Q: When did you start throwing and how did you get started?
A:I started throwing in September of 2015. I had been looking to get involved in something with a sense of community, and a friend of my wife’s suggested I get in touch with John Eccles. He was coaching a practice group in Ventura.
Q: What does “throw far, don’t suck!” mean to you?
A: It may sound boastful, but it’s actually a state of mind. “Throw Far” means just that. Throw it far, do your best, move the weight. “Don’t Suck” is more of a reference to sportsmanship. Don’t suck as a person. Don’t take the fun out of the sport. We all know those people. Those people suck.
Q: How has heavy athletics changed your life?
A: For the first time in my life, I actually embraced my size. I’ve been a Backpacker, Scuba Diver, and martial artist. But at 6’3″, 290lbs, I’ve always felt “too big” to participate fully. This carried over into the rest of my life. Thanks to my shoulders I don’t fit on certain roller coasters and flying coach is a nightmare for my seatmates. I’ve always felt like I’ve taken up too much room, that my size was a burden.
The Highland Games community showed me a world where I can come as I am, that my mass is worth something. Hell, compared to many of my throwers I’m not the Big Guy anymore! That acceptance of who I am has given me more confidence and sense of self than any other community before it.
Q: What is the significance behind the Unicorn logo and the colors?
A: The Zombie Unicorn is my take on the national animal of Scotland and the hot pink and zombie green aesthetic is my homage to SFV Roller Derby, the league my wife skated with for five years. The sense of family, community, and good natured counterculture that The Underlanders has carries a direct lineage from that girl gang of skaters. Everyone should check them out.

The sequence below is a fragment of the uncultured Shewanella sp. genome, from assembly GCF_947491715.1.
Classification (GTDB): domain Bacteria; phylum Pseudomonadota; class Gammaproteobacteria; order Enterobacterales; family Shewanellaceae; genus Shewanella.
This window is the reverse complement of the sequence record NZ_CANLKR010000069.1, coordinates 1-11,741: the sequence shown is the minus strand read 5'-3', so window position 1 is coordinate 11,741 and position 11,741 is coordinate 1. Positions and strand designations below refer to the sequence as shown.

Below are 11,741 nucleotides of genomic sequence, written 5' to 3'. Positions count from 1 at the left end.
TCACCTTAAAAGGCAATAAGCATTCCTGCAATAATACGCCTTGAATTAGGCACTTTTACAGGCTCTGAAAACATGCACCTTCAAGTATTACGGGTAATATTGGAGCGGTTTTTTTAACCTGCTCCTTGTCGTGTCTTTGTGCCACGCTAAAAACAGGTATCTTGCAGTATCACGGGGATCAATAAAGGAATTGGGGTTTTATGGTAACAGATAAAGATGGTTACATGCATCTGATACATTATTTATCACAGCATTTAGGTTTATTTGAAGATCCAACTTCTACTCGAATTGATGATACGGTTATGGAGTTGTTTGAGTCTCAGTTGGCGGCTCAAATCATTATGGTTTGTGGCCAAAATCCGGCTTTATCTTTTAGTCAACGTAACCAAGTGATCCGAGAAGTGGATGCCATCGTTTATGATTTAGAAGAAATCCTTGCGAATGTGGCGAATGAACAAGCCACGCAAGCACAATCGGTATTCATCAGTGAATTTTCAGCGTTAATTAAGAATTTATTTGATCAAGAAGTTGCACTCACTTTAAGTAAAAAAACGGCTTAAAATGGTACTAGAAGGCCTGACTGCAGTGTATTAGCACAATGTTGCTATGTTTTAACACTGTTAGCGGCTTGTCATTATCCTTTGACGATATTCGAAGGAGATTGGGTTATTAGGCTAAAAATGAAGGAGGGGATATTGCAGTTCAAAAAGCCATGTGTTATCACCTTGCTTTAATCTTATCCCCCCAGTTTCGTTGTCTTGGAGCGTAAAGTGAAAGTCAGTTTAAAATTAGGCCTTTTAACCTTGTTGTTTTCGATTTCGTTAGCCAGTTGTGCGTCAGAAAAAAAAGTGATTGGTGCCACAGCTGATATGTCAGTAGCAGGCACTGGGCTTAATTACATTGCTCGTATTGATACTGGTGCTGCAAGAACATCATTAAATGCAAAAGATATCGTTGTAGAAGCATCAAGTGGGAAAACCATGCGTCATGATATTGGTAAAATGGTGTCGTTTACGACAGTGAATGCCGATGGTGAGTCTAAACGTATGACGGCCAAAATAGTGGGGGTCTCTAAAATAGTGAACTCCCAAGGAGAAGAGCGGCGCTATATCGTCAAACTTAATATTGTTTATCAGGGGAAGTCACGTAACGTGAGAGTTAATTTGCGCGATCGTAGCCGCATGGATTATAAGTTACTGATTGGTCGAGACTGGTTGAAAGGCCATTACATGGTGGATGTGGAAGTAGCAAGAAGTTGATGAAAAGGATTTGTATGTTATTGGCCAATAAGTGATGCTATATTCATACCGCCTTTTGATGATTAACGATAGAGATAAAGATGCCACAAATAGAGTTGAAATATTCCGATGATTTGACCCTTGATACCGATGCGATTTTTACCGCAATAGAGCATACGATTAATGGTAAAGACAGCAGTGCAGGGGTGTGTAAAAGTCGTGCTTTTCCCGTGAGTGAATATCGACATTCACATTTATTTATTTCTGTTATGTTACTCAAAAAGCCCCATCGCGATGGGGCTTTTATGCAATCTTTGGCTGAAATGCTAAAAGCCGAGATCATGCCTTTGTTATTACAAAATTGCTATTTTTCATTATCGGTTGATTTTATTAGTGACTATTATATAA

Q: I guess my first brush with the games was 2016 at seaside, would you say the underlanders were established in 2016?
A: I think I had just gotten started, or were planning to. You were one of the first to join.
Q: Where did the name come from?
A: All the practice groups were Highland or Highlander this, or heavy that. I wanted something that spoke to the non-traditional nature of the group in was trying to create. It’s also a nod to how the rest of Los Angeles views the San Fernando Valley. I was raised SFV, and we love a scrappy underdog.
Q: Describe highland games in one sentence.
A: Field Athletics, but make it weird with bagpipes and games your drunk neighbor invented.
Q: Describe each event in one sentence.
Hammers: Swing that sledge in the most dangerous way possible and then let go while you still can
Weights: Spin around with this cannonball on a chain and hope you can let it go and stay standing.
Weight over bar: Throw a 56# kettlebell with a loose handle over a jump bar with one hand.
Stones: Throw this heavy rock
Sheaf Toss: Hold my beer and watch me use a Pitchfork to yeet this 20# bail of twine over this high jump bar.
Caber Toss: Pick up a vertical telephone pole, then run with it before slamming on the brakes and flipping it end over end for accuracy.
Q: What would you really like someone who has no knowledge about highland athletics to know?
A: That ANYONE can participate. Yes, some of these things are heavy and dangerous. Yes, you’ll make an ass of yourself. But no matter how good you get at it, even the best fall over in the trig. The competitions on the field are amazing opportunity to see your friends and test your skills, but finding a group to practice with allows you to grow that skill, laugh at yourself, and scream into the void. You’d be surprised how much that can bring people together.